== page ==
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More seniors are heading back to college.

Senior citizens, that is. An increasing number of older Americans are choosing to move to college campuses, according to the Wall Street Journal.

University-based retirement communities, or UBRCs, are places where retirees live on campus and participate in all of the regular aspects of college life just like students do — taking classes, meeting friends for cafeteria lunches, going to football games — and they're growing in popularity, the Journal says. That's because now more than ever, current and soon-to-be retirees are looking for creative ways to live vibrant and engaged lives in retirement. UBRCs can offer that experience all in one place.

“It does make you feel more exuberant about life, because you’re not just in a place where everyone else is the same age and they are bemoaning the fact that they are getting old,” Caroline Schwarz-Schastny, 81, who lives in a senior community on the campus of Lasell University in Newton, Mass., told the Journal. Being around youthful college-aged students that make them feel younger is one of the most popular reasons retirees enjoy UBRCs, the Journal reports.

While the concept of a community filled with life-long learners of all ages and backgrounds sounds charming, there's one major barrier to entry: cost.

UBRCs don't come cheap: entrance fees start at $200,000 and can go as high as $1 million, with extra fees for couples, and monthly charges can range anywhere from $1,800 to $10,000, the Journal reports. Much of that money is earmarked for future use of the care facilities--if needed, residents can progress to assisted living or skilled nursing care on the premises.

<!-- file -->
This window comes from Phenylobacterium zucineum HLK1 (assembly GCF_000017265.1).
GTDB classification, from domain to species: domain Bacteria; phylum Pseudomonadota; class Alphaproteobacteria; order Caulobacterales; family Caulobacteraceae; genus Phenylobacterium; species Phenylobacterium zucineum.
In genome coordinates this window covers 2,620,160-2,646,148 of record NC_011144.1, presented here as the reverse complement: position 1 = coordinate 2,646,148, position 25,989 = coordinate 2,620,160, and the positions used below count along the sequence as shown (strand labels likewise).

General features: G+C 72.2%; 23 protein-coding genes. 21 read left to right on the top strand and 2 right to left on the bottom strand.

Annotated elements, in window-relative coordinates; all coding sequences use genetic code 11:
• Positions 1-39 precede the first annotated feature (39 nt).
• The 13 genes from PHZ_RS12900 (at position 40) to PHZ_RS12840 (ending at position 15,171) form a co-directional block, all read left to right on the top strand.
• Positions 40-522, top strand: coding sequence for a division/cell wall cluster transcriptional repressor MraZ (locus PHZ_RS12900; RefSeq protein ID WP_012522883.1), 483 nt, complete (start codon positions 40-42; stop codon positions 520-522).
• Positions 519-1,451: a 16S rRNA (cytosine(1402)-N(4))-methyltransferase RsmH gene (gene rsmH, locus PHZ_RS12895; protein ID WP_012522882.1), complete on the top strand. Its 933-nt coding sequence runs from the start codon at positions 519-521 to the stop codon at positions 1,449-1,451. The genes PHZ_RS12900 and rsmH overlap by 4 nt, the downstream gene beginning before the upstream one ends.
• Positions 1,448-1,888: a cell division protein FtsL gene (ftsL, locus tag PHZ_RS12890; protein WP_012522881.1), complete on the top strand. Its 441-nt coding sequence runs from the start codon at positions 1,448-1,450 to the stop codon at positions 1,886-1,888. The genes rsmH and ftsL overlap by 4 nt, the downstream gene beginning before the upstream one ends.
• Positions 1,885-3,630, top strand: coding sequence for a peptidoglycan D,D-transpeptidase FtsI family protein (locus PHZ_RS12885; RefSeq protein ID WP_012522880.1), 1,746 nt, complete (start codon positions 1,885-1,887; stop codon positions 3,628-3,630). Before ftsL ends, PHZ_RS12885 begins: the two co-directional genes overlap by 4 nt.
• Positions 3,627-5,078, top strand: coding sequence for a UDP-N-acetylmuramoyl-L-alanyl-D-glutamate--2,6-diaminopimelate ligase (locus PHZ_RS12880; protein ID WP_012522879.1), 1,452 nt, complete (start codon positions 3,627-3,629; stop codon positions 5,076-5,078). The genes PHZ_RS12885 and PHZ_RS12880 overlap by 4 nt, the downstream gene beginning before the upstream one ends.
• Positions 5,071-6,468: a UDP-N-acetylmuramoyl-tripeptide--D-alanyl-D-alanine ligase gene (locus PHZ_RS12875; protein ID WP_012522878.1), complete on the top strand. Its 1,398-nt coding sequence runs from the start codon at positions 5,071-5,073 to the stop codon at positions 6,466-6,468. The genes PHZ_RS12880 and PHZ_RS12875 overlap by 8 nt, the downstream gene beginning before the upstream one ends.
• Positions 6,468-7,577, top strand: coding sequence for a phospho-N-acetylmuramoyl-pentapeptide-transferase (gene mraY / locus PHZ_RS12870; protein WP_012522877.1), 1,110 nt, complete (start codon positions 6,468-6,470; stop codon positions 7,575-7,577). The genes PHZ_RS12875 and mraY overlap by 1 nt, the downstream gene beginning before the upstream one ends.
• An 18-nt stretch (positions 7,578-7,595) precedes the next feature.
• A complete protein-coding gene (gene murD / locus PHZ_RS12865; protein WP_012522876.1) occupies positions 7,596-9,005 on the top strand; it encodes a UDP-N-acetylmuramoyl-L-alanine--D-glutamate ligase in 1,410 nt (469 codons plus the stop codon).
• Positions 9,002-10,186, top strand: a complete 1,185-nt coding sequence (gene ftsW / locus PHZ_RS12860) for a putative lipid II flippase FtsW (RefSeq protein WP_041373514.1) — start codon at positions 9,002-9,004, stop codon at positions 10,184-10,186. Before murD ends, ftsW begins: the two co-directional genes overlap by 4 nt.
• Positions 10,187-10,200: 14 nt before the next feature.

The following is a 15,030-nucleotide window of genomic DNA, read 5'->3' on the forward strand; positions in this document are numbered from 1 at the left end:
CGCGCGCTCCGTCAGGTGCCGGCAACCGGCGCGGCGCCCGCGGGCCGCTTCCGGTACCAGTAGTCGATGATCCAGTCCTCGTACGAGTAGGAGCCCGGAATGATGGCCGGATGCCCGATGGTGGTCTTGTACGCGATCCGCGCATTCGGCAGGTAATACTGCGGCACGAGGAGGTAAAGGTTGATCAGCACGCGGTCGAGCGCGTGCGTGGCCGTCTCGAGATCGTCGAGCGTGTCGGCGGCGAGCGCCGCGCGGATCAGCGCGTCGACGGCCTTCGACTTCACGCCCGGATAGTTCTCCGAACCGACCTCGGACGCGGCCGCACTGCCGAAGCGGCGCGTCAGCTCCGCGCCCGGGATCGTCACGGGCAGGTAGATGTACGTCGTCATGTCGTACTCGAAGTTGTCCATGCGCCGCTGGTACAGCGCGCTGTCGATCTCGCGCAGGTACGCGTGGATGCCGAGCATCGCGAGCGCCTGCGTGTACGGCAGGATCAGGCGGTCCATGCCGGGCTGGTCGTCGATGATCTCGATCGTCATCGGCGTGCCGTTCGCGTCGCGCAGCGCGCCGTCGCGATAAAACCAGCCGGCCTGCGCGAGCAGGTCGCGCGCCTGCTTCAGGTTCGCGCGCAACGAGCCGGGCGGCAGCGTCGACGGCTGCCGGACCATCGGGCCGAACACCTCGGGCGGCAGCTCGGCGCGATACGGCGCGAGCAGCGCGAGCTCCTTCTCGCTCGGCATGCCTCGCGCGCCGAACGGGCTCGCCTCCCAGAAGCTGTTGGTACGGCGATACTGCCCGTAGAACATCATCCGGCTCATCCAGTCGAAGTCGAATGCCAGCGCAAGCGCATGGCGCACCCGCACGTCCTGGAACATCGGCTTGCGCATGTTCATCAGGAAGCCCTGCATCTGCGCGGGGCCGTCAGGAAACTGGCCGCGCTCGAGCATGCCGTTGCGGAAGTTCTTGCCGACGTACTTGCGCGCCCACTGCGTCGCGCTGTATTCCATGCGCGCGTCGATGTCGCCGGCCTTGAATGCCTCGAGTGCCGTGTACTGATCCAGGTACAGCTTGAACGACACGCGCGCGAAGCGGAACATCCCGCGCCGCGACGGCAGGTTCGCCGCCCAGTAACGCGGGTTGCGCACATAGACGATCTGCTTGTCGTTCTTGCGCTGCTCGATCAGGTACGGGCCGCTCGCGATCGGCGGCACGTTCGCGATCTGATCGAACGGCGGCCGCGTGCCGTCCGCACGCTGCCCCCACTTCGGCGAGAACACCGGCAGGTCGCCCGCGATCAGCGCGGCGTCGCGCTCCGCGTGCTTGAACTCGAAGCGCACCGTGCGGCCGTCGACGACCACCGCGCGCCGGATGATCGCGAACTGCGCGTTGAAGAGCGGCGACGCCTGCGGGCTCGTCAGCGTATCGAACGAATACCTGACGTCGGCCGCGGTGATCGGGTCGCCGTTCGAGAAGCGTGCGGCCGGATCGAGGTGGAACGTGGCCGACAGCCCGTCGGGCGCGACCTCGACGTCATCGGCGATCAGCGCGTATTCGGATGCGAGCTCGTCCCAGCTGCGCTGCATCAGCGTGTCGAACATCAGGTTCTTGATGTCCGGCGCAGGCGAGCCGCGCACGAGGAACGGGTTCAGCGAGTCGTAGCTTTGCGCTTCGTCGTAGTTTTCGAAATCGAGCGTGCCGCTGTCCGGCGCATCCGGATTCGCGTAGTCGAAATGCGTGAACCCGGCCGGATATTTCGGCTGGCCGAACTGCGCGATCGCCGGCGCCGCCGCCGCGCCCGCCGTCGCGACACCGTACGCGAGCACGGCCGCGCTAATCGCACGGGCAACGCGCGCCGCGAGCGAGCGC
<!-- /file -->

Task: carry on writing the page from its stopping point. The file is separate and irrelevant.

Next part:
But there are usually refund policies if a resident dies or moves out without using this additional health care: they can often get back up to 90% of their entrance fee in that case.

While those costs are high, staying in a private one bedroom room at an assisted living facility in the U.S. isn't cheap either — it now costs an average of $48,612 per year, according to Genworth Financial's 2019 Cost of Care survey.

There are some basic requirements most communities adhere to, like a minimum age requirement (one person in a couple must usually be between 55 and 65 years old). Housing arrangements vary from apartments of all sizes to stand-alone homes.

If you can afford to live a college campus-based retirement, you need to know what to look for before shelling out your life savings, experts advise. Not all communities are created equal.

So what exactly makes a UBRC a real UBRC? The definition is a bit loose, Andrew Carle, an adjunct lecturer at Georgetown University on aging and health issues who created the expression, told the Journal. Right now, about 80 communities in the U.S. call themselves UBRCs, but Carle told the Journal he believes only about a dozen meet the criteria for a truly worthwhile experience.

Here is what to look for in a legitimate UBRC, according to Carle:

  • Be within about a mile of the college's main campus — if a program isn't close to or on campus, you can miss out on the community experience that makes going back to school worthwhile
  • Have a specific program for engagement with the regular students
  • Provide a continuum of care
  • Offer an easy to understand, written relationship between the university and the community (including alumni, retired faculty and staff)

For those who don't have the cash for a second round of college, many universities also offer continuing adult education programs, and professors often allow retirees to audit classes for free.

But if you are able to pay, many UBRCs allow you to stay as long as you want. There's no requirement that you leave after four years and a degree. Plus, colleges already have a nickname for people who stick around longer than most: Super seniors.